when the sun is over the yardarm

when the sun is over the yardarm

Used to describe when people begin drinking alcohol, or the time at which it is appropriate to do so. A "yardarm" is a horizontal bar on the mast of a ship, and it is supposed that when the sun passed it at a certain time of day (around noon), sailors were allowed to drink. These days, the way I measure when the sun is over the yardarm is whether or not I've eaten lunch yet. Oh, don't pay any attention to them. They always get a bit rowdy when the sun's over the yardarm.
See also: over, sun, yardarm
Farlex Dictionary of Idioms. © 2015 Farlex, Inc, all rights reserved.

sun is over the yardarm, when the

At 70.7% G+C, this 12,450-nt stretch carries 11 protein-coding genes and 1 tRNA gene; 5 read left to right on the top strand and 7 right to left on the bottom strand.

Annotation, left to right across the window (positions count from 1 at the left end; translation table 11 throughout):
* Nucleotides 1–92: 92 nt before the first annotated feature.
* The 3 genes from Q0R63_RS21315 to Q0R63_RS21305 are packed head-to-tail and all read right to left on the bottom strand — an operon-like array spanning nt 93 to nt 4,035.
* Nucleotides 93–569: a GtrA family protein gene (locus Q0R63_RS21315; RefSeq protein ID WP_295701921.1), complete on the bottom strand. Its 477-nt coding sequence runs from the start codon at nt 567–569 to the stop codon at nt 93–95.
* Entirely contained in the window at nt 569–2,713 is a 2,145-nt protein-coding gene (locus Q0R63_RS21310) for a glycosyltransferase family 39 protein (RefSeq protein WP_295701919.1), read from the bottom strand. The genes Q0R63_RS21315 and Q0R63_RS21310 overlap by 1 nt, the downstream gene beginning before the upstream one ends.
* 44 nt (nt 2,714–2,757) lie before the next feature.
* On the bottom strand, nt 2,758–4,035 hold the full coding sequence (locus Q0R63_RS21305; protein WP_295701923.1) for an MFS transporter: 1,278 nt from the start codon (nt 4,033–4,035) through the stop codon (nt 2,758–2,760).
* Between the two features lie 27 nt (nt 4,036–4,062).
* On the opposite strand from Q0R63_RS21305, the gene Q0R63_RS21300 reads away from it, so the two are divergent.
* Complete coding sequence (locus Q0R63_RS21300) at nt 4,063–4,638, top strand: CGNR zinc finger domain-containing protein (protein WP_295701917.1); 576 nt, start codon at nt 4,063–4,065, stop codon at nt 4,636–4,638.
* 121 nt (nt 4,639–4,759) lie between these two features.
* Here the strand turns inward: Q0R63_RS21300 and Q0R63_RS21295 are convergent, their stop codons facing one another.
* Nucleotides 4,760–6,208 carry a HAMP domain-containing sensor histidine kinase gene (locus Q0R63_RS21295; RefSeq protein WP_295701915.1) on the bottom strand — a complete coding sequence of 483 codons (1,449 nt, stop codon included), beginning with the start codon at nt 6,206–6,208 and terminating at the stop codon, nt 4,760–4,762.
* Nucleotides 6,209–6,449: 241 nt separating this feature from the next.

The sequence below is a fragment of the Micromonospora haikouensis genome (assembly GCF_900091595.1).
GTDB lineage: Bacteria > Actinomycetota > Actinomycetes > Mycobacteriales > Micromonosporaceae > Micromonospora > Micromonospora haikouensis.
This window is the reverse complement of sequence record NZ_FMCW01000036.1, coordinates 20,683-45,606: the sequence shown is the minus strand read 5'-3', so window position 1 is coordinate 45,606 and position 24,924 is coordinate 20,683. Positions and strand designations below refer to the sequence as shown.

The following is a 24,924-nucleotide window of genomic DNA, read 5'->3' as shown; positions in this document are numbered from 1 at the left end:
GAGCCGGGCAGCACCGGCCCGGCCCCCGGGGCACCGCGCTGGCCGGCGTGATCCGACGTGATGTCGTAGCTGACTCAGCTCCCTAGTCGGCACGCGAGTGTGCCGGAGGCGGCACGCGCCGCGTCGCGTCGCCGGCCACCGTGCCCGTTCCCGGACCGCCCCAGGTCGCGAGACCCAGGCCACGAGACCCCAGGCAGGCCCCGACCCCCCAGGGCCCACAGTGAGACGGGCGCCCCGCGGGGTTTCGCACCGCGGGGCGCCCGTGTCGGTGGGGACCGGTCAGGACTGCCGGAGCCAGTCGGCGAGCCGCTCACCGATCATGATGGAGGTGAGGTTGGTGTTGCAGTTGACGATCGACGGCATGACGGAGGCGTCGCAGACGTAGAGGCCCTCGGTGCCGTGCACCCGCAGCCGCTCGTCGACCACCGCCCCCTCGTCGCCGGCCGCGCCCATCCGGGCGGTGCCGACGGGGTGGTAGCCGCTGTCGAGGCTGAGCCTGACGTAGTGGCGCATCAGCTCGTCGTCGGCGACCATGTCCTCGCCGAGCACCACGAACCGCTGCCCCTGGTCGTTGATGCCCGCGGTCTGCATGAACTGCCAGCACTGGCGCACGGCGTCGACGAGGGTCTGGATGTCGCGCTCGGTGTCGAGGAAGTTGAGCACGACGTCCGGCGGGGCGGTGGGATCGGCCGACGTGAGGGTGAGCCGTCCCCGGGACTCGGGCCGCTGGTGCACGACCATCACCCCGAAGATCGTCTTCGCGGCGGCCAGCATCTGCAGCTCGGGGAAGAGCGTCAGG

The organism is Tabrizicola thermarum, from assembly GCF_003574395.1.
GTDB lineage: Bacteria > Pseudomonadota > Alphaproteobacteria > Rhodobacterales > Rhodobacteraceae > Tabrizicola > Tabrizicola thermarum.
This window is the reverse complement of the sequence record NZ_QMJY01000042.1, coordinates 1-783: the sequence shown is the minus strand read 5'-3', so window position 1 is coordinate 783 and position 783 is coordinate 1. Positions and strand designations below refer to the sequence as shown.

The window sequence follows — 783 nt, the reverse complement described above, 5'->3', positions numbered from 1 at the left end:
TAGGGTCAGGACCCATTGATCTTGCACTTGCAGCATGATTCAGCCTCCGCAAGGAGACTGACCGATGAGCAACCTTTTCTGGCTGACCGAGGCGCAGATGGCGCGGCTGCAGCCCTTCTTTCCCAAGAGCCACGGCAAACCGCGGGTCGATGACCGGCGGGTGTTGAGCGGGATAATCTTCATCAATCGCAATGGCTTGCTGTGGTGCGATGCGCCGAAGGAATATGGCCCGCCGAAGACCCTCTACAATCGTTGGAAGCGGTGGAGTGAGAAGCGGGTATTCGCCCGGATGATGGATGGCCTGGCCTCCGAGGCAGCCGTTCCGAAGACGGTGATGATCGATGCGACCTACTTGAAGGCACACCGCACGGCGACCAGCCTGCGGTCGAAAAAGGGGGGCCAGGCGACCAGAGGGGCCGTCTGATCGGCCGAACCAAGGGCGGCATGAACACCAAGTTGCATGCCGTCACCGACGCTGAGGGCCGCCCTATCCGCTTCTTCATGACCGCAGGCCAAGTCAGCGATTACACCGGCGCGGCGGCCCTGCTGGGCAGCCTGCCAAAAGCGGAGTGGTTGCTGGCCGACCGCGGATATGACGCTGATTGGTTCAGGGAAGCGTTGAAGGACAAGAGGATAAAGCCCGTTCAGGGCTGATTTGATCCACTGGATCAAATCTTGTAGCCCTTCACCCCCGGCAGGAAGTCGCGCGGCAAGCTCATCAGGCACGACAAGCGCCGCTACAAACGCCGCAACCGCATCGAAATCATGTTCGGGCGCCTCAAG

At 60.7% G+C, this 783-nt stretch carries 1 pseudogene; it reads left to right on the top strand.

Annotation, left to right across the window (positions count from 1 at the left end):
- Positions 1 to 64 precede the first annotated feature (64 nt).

A time permissible for cocktails or some other alcoholic drink. Yardarm means either end of the outer portions of a square sail, and presumably this term alludes to the cocktail hour on a pleasure yacht, after the sun has begun to sink. It is used more in Britain than in America, where in fact it is dying out. Rudyard Kipling had it in From Sea to Sea (1899): “The American does not drink at meals as a sensible man should. Also, he has no decent notions about the sun being over the yardarm or below the horizon.”
See also: over, sun
The Dictionary of Clichés by Christine Ammer Copyright © 2013 by Christine Ammer
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